Protesters may target Angelina Jolie's Unbroken on belated Japanese debut

Angelina Jolie

The controversial Angelina Jolie second world war epic Unbroken could be hit by protests from nationalist groups protesting against its depiction of torture in prisoner-of-war camps when it debuts in Japan next month, reports the Daily Telegraph.

There are fears the film’s 6 February premier in Tokyo, as well as subsequent screenings across the country, could be targeted by campaigners. It is not clear if director Jolie – whose film was a global box-office success, with $163.2m in receipts despite middling reviews – will be in attendance.

Jolie’s film was released in the US and UK in December 2014, but has had difficulty finding a distributor in Japan. Rightwing protesters say its vision of Japanese guards severely mistreating American prisoners of war is deeply misleading, and have petitioned for it to be banned on grounds of racism.

Based on Laura Hillenbrand’s 2010 book Unbroken: A World War II Story of Survival, Resilience and Redemption, it tells the life story of American Olympic runner and US Air Force second lieutenant Louis Zamperini, played on screen by Britain’s Jack O’Connell. The prisoner of war, who died in July 2014, claimed he was beaten and mistreated by the Japanese navy between July 1943 and August 1945, after being captured near the Marshall Islands following the downing of the B-24 bomber he had been helping to fly, and a harrowing 47 days at sea.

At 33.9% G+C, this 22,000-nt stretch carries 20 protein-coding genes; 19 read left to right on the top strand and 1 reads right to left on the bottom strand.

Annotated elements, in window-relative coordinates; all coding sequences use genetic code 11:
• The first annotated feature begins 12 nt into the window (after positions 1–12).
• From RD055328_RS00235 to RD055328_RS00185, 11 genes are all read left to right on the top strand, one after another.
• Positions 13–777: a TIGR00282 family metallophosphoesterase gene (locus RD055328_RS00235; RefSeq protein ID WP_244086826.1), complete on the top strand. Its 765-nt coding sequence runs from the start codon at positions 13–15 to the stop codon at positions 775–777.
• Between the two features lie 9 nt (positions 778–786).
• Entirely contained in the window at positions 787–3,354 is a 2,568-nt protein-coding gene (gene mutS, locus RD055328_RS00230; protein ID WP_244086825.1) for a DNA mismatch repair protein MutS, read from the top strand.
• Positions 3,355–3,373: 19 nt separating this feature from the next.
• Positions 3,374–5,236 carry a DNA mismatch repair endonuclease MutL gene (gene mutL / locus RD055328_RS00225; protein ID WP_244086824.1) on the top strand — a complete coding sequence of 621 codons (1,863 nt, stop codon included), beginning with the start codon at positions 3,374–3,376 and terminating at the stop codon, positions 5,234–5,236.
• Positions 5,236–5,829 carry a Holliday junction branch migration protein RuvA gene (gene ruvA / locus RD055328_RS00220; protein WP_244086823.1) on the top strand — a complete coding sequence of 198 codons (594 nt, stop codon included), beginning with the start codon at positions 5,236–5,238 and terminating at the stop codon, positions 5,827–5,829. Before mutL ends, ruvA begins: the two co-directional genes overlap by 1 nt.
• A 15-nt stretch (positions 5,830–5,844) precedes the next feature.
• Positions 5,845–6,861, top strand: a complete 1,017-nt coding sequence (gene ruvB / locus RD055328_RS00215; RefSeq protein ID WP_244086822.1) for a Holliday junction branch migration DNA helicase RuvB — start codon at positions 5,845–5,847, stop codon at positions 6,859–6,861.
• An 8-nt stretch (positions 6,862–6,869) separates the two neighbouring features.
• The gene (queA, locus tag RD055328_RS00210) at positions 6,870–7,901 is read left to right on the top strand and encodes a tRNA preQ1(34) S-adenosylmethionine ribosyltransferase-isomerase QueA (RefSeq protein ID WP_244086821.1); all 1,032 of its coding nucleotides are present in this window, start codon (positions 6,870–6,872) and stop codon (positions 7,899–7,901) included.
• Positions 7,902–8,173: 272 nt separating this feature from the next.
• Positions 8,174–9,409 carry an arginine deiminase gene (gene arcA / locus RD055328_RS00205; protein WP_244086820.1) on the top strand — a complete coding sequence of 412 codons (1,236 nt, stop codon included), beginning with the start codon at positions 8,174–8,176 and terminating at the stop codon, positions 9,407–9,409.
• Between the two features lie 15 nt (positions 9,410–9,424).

The book and film tell how the airman was tormented by prison guard Mutsuhiro Watanabe, nicknamed the Bird, who later featured in General Douglas MacArthur’s list of the 40 most wanted war criminals in Japan. Hillenbrand claims Watanabe once forced a weak and starving Zamperini to hold a heavy piece of wood above his head for 37 minutes before punching him in the stomach, and the book also accuses the Japanese of engaging in cannibalism of POWs and murderous medical experiments.

However, Yoichi Shimada, a professor of international relations at Fukui Prefectural University, told the Telegraph that the book and its big-screen transfer should both be regarded as fiction.

“The book and the film both unnecessarily stress violent events by the Japanese military,” he said. “Yes, there were a few atrocities during the war, but they were not only committed by the Japanese. All armies committed atrocities.

“At a time when Japan and the US should be heightening their security cooperation to combat the threat posed by China, the timing of the release of this film is not at all constructive.”

Tatsuya Mori, a Japanese documentary film-maker, said during a recent preview event that Jolie’s drama was particularly vulnerable to nationalist ire. “The film drew much more of a backlash in Japan than it should have just because it was directed by a foreign film-maker,” he said. “The situation casts a light on the essential problems of Japanese society.”

Powered by Guardian.co.ukThis article was written by Ben Child, for theguardian.com on Friday 29th January 2016 13.24 Europe/Londonguardian.co.uk © Guardian News and Media Limited 2010